• AZAG MULU-RA SAG-BI MU-UN-NA-TE                             (AZAG mulura sagbi mu unna te)
    • NAM-TAR MULU-RA ZI-BI MU-UN-NA-TE                          (NAMTAR mulura zibi mu unna te)
    • UTUG-HUL GU-BI MU-UN-NA-TE                                         (UTUG HUL gubi mu unna te)
    • A-LA-HUL GABA-BI MU-UN-NA-TE                                     (ALA HUL gababi mu unna te) 
    • GIDIM-HUL IB-BI MU-UN-NA-TE                                          (GIDIM HUL ibbi mu unna te)
    • MULLA-HUL SU-BI MU-UN-NA-TE                                      (MULLA HUL subi mu unna te)
    • DINGIR-HUL GIR-BI MU-UN-NA-TE                                    (DINGIR HUL girbi mu unna te)
    • VII-BI-E-NE UR-BI-A BA-AN-DIB-BI-EŠ                              (VII bi-ene urbia ba-andibbi-eš)

Look at all those words in red! They are the original words! We know this for certain because they come from a tablet that was researched and translated by R. Campbell Thompson who was an assistant in the Department of Egyptian and Assyrian antiquities at the British Museum, and who was, and still is, well known for his excellent work.

Based on the fact that the use of the ancient tongue in the Simon Necronomicon is of somewhat poor quality, and the fact that R. Campbell Thompson was an excellent scholar who was well versed in the use of the ancient tongue, we must choose wisely, and do so according to the material of which we have verifyable evidence. The ancient tongue should not be tampered with, lest its words lose their power!

Let us conclude this article by giving the proper English translation of this ancient Babylonian Charm.

  • Fever unto the man, against his head, hath drawn nigh
  • Disease unto the man, against his life, hath drawn nigh
  • An Evil Spirit against his neck hath drawn nigh
  • An Evil Demon against his breast hath drawn nigh
  • An Evil Ghost against his belly hath drawn nigh
  • An Evil Devil against his hand had drawn nigh
  • An Evil God against his foot hath drawn nigh
  • These Seven together have seized upon him!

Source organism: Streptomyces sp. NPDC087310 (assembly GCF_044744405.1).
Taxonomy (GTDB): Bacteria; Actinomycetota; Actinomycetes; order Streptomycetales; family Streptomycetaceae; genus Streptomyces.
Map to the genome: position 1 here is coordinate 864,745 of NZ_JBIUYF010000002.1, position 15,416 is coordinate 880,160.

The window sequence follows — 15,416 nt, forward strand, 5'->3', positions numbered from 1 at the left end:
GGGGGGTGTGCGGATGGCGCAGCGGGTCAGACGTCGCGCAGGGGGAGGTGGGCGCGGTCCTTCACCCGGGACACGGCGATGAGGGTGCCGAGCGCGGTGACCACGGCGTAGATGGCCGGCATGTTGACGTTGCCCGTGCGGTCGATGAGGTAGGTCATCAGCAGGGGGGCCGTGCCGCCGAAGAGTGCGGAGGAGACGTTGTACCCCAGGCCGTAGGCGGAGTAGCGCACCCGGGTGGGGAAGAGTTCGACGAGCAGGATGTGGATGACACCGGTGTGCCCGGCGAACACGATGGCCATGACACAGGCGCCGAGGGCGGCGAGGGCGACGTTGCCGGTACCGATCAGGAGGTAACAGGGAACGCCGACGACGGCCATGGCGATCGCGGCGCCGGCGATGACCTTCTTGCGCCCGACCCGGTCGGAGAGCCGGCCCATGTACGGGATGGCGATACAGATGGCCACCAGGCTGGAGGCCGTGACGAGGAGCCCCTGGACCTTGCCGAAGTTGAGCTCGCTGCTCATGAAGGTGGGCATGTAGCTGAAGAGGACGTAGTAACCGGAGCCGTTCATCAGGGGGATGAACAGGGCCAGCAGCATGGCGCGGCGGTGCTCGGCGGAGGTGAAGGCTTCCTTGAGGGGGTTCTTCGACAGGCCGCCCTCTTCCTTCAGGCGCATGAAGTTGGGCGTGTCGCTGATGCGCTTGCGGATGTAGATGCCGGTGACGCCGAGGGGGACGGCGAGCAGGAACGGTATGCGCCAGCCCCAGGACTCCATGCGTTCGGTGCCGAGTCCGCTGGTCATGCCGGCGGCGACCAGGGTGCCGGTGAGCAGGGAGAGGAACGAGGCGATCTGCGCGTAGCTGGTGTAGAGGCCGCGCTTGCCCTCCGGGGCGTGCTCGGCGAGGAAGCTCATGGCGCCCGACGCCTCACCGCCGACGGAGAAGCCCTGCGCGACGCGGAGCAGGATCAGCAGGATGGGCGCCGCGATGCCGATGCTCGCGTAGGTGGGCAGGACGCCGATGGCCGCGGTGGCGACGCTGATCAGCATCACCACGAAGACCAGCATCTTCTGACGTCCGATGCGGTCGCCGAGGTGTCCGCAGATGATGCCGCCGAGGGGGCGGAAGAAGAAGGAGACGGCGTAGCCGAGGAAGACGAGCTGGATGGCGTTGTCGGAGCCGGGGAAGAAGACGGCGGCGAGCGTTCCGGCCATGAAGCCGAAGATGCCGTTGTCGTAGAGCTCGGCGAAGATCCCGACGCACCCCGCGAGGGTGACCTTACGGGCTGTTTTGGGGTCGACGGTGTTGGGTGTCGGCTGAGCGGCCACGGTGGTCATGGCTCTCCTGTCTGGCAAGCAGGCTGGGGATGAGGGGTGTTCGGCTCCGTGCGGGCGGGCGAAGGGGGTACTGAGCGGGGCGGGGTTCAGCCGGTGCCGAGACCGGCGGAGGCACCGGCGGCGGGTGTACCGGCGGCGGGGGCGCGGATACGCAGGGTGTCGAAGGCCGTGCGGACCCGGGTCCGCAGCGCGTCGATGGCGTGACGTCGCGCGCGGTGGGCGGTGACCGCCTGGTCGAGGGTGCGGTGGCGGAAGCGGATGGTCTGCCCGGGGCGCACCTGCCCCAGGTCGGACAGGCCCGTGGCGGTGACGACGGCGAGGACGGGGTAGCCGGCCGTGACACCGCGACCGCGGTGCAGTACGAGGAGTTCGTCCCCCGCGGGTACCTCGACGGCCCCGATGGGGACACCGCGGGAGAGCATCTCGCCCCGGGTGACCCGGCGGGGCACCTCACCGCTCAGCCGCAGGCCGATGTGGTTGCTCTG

Remember! Take nothing for granted! Do the work! Do it many times if that is necessary, because our work as Magicians can be quite dangerous at times. More so if we use incorrect material. This is exactly why it is so important to have both proper translations of text written in the ancient tongue (so we can understand what we recite during ritual), and correctly written transliterations of the English incantations (so we can use the power of the ancient tongue during ritual).


1 reply »

  1. This is an excellent article! Your observation falls right in line with the Necronomicon Tradition’s philosophy as stated in the tome’s Introduction:

    “These were the sorcerer’s handbooks, and generally not meant as textbooks or encyclopedias of ceremonial magick. In other words, the sorcerer or magician is supposed to be in possession of the requisite knowledge and training with which to carry out a complex magickal ritual, just as a cook is expected to be able to master the scrambling of eggs before he conjures an “eggs Benedict”; the grimoires, or Black Books, were simply variations on a theme, like cookbooks, different records of what previous magicians had done, the spirits they had contacted, and the successes they had. The magicians who now read these works are expected to be able to select the wheat from the chaff, in much the same fashion as an alchemist discerning the deliberate errors in a treatise on his subject.

    Therefore it was (and is) insanity for the tyro to pick up a work on ceremonial Magick like the Lesser Key of Solomon to practise conjurations. It would also be folly to pick up Crowley’s Magick in Theory and Practise with the same intention. Both books are definitely not for beginners, a point which cannot be made too often. Unfortunately, perhaps, the dread NECRONOMICON falls into this category.”